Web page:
Propagation of uncertainties in mesocosm experiments on ocean acidification

Observations from different mesocosms exposed to the same treatment typically show variability that hinders the detection of potential treatments effects. To unearth relevant sources of variability, I developed and performed a model-based data analysis that simulates uncertainty propagation. I described how the observed divergence in the outcomes can be due to differences in experimentally unresolved ecological factors within same treatment replicates that get amplified over the course of the experiment. Three independent ocean acidification experiments on the response of phytoplankton to high CO2 concentrations in aquatic environments were used as tests cases. I first simulated the dynamics of the mean phytoplankton biomass in each treatment and detected acidification effects on the timing and intensity of the bloom in spite of the so far negative results obtained by statistical inference tools. By using the mean dynamics as reference for the uncertainty quantification, I showed that differences among replicates in parameters related to initial i) plankton community composition and ii) nutrient concentration can generate higher biomass variability than the response that can be attributed to the effect of elevated levels of CO2. I calculated confidence intervals for parameters and initial conditions. They can serve as estimation of the mesocosms tolerance thresholds below which uncertainties do not escalate into high outcomes variability. This information can improve the detection of treatment effects in next generation experimental designs and contributes to the ongoing discussion on the interpretation of controversial results in mesocosm experiments.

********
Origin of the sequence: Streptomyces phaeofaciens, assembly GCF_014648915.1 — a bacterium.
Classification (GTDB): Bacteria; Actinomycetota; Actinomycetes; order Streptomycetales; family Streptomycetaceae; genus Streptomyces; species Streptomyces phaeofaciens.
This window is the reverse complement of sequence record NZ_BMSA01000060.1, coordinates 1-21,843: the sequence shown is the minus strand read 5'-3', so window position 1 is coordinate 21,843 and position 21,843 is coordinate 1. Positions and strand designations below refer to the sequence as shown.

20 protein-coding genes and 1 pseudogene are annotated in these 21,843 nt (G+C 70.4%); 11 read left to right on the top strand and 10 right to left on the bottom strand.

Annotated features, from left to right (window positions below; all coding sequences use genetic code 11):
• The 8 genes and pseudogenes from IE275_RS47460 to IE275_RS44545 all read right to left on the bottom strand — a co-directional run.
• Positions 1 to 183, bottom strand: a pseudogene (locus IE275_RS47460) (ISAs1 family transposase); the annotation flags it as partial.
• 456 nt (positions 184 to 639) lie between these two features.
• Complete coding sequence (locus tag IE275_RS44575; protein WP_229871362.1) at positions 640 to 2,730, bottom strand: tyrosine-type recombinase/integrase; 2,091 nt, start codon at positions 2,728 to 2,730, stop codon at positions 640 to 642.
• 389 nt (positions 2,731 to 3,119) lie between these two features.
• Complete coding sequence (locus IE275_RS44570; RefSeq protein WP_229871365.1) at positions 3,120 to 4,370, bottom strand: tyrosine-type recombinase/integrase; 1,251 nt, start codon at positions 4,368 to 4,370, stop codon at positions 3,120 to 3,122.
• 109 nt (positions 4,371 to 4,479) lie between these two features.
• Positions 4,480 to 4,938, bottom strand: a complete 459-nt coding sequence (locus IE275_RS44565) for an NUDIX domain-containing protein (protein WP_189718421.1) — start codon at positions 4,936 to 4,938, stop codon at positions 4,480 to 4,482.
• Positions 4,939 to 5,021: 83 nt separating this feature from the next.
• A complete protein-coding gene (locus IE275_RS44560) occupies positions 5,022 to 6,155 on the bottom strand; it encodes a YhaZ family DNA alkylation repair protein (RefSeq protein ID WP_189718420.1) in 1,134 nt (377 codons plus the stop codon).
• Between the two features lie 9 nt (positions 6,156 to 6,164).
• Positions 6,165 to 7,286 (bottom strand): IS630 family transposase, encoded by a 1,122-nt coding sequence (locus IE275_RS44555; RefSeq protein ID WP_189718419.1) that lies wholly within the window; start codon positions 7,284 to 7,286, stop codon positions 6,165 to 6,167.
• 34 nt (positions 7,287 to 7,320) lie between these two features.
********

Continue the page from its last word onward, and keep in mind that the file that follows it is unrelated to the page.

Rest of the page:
Moreno de Castro M., 2016. Propagation of uncertainties in mesocosm experiments on ocean acidication. PhD thesis, Kiel University, 77 p. Thesis.


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